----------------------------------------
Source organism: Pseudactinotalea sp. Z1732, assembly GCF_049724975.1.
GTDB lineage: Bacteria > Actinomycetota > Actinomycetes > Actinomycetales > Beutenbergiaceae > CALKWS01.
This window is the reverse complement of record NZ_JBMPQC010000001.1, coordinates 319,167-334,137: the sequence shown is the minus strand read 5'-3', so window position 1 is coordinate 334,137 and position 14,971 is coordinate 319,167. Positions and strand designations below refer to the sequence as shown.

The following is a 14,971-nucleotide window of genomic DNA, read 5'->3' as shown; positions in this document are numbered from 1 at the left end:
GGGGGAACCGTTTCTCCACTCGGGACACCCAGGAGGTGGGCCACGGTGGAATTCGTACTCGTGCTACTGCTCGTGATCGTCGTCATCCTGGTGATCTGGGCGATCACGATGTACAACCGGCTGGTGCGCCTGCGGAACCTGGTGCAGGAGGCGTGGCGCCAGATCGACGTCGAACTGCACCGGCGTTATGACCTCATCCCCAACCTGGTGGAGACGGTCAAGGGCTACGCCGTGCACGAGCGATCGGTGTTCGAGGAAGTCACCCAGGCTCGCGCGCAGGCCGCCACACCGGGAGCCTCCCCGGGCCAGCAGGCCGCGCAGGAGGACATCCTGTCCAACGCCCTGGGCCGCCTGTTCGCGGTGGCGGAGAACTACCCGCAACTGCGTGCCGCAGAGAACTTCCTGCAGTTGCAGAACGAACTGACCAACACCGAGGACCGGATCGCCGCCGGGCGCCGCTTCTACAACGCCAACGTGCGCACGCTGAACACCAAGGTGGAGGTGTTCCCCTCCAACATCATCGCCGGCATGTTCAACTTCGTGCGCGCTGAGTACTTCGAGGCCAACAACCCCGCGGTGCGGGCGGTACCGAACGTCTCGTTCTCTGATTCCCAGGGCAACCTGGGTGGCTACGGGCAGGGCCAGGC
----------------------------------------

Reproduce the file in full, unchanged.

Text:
Source organism: Pseudactinotalea sp. Z1732, assembly GCF_049724975.1.
GTDB lineage: Bacteria > Actinomycetota > Actinomycetes > Actinomycetales > Beutenbergiaceae > CALKWS01.
This window is the reverse complement of record NZ_JBMPQC010000001.1, coordinates 319,167-334,137: the sequence shown is the minus strand read 5'-3', so window position 1 is coordinate 334,137 and position 14,971 is coordinate 319,167. Positions and strand designations below refer to the sequence as shown.

The following is a 14,971-nucleotide window of genomic DNA, read 5'->3' as shown; positions in this document are numbered from 1 at the left end:
GGGGGAACCGTTTCTCCACTCGGGACACCCAGGAGGTGGGCCACGGTGGAATTCGTACTCGTGCTACTGCTCGTGATCGTCGTCATCCTGGTGATCTGGGCGATCACGATGTACAACCGGCTGGTGCGCCTGCGGAACCTGGTGCAGGAGGCGTGGCGCCAGATCGACGTCGAACTGCACCGGCGTTATGACCTCATCCCCAACCTGGTGGAGACGGTCAAGGGCTACGCCGTGCACGAGCGATCGGTGTTCGAGGAAGTCACCCAGGCTCGCGCGCAGGCCGCCACACCGGGAGCCTCCCCGGGCCAGCAGGCCGCGCAGGAGGACATCCTGTCCAACGCCCTGGGCCGCCTGTTCGCGGTGGCGGAGAACTACCCGCAACTGCGTGCCGCAGAGAACTTCCTGCAGTTGCAGAACGAACTGACCAACACCGAGGACCGGATCGCCGCCGGGCGCCGCTTCTACAACGCCAACGTGCGCACGCTGAACACCAAGGTGGAGGTGTTCCCCTCCAACATCATCGCCGGCATGTTCAACTTCGTGCGCGCTGAGTACTTCGAGGCCAACAACCCCGCGGTGCGGGCGGTACCGAACGTCTCGTTCTCTGATTCCCAGGGCAACCTGGGTGGCTACGGGCAGGGCCAGGC